Embryos at embryonic day E7.5 and E8.5 were dissected in pre-warmed wash medium containing DMEM/F12 (1:1) (GIBCO, Grand Island, NY USA) supplemented with 10% newborn calf serum (Lonza, Lawrenceville, GA USA) and 1% penicillin/streptomycin (Sigma, Saint Louis, MO USA) . Directly after dissection, E8.5 embryos still surrounded by yolk sac were placed on the 37°C heating stage under the fluorescent microscope and identified as GFP and/or dsRed positive. Up to two selected embryos were transferred into a 500-μL drop of pre-equilibrated culture media containing 50% Sprague-Dawley male rat serum (Harlan Bioproducts, Tampa, FL USA) and 50% DMEM/F12 (1:1) without phenol red supplemented with L-glutamine (GIBCO, Grand Island, NY USA) and 1% of 1 M 4-(2-hydroxyethyl)-1-piperazineethanesulfonic acid in 0.85% NaCl (BioWhittaker, Walkersville, MD USA) and penicillin/streptomycin (Sigma, Saint Louis, MO USA) . A thin layer of equilibrated light mineral oil (Sigma) was placed over the medium to prevent evaporation and the culture dish containing the embryos was transferred to the incubator set at 37°C and 5% CO2.
Live imaging and time-lapse confocal microscopy
Live cell imaging was performed using the Nikon A1R Laser Scanning Confocal Inverted Microscope (Nikon, Tokyo, Japan) equipped with a hybrid scanner that allows for traditional confocal imaging as well as high speed imaging. The excitation wavelengths were 488 and 561 nm. The imaging system was equipped with an environmental chamber that regulates temperature, set to 37°C, and 5% CO2. Nikon Perfect Focus was used to ensure absence of focus drift when imaging living cells. The 60× oil-immersion objective was used to record GFP-labeled cilia and dsRed-positive cells, while the 40× oil-immersion objective was used to monitor oligodendrocyte transcription factor 2 (Olig2)-GFP- and dsRed-positive cells. Every 10 minutes we acquired z-stacks of up to 25 μm with spacing of 1.5 μm (40× objective) and up to 8 μm with a spacing of 0.4 μm (60× objective). A separate workstation was equipped with Imaris x64 7.2.3 (Bitplane Inc, South Windsor, CT USA) three-dimensional reconstruction software to analyze recorded data.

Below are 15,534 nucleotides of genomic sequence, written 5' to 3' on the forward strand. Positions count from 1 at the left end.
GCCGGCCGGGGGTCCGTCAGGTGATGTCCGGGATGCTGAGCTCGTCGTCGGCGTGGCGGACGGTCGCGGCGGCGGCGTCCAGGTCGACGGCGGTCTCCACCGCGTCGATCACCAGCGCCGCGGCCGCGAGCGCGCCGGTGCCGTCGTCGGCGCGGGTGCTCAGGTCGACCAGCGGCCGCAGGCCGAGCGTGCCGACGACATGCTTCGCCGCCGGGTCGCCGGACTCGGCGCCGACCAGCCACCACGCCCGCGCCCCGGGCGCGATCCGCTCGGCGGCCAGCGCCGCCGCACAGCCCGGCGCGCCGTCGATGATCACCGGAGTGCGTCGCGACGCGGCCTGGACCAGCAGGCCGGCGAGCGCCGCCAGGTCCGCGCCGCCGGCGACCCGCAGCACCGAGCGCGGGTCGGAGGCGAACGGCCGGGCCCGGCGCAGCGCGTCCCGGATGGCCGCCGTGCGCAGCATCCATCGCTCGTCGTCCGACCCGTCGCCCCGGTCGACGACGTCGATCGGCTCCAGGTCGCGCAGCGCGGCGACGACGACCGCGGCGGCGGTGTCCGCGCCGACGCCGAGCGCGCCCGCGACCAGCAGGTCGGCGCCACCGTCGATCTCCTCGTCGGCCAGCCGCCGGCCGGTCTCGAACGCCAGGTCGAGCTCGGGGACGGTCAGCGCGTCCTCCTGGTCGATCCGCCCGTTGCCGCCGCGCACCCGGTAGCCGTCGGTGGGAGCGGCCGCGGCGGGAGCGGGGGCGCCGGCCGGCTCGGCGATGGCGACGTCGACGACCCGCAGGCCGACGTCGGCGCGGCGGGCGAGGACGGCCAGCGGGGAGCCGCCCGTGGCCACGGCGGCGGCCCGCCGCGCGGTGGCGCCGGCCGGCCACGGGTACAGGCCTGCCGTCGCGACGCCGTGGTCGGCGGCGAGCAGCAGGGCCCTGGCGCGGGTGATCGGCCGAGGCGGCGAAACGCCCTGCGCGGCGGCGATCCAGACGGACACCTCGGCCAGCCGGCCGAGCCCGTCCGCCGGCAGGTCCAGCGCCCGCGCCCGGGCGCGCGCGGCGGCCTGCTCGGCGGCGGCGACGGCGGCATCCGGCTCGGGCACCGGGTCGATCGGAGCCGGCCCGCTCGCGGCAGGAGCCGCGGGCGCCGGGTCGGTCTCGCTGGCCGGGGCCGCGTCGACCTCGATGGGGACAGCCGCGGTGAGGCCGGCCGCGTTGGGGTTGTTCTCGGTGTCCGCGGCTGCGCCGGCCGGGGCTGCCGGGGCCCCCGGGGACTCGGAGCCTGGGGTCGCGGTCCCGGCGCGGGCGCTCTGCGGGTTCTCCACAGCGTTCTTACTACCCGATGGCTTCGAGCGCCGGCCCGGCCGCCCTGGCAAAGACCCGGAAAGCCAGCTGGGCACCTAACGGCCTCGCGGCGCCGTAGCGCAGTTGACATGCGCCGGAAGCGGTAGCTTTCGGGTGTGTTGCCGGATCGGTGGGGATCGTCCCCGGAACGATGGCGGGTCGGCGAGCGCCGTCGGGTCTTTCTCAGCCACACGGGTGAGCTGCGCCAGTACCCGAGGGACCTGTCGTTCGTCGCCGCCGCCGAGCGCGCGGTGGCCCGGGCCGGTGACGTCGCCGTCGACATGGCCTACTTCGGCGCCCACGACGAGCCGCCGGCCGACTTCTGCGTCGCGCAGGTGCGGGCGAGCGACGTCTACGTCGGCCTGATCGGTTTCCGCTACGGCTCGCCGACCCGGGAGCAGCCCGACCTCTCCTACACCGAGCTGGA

Mice were cared for according to animal protocols approved by Emory University. Mice used were: Z/RED line (STOCK Tg(CAG-Bgeo,-DsRed*MST)1Nagy/J, Jackson Laboratory, Bar Harbor, ME USA), CAGGCreER™ and the modified bacterial artificial chromosome (BAC) transgenic Olig2-enhanced GFP (eGFP) line (STOCK Tg(Olig2-EGFP)EK23Gsat/Mmcd, MMRRC) which were re-derived [13, 14].
The tamoxifen was dissolved in 100% ethanol. To initiate recombination, we performed intraperitoneal injections of 2.5 mg tamoxifen (Sigma) per 40 g of body weight into pregnant females at 6.5 days postcoitum. Mouse embryos were collected and analyzed 48 hours post-injection.
Neural tube slice preparation for live imaging
In order to record dividing neuroepithelial cells at the E8.5 embryonic stage, the neural tube was dissected in pre-warmed wash medium using a micro-knife (Electron Microscopy Sciences, Hatfield, PA USA), size 0.025 mm, on a 1% agar-coated dish. Next, the sample was placed ventral side down in a 150-μL drop of equilibrated culture medium without phenol red on the 35-mm poly-L-lysine coated glass bottom dish (MatTek) and covered with a thin layer of equilibrated light mineral oil (Sigma). To avoid sample movement during imaging, the isolated neural tube was mounted between small amounts of a 1:1 mixture made from 100% pure petroleum jelly and wax, and gently pressed by a narrow piece of glass coverslip in order to immobilize the neural tube.
Sstr3-GFP lentivirus was packaged and titered by the Emory Viral Core. Approximately two million virions (5 to 10 μL) of virus were added to a 500-μL equilibrated drop of culture medium containing an E8.5 embryo. After culturing at 37°C for 18 hours, the embryo was washed three times in culture media without virus prior to initiating the imaging.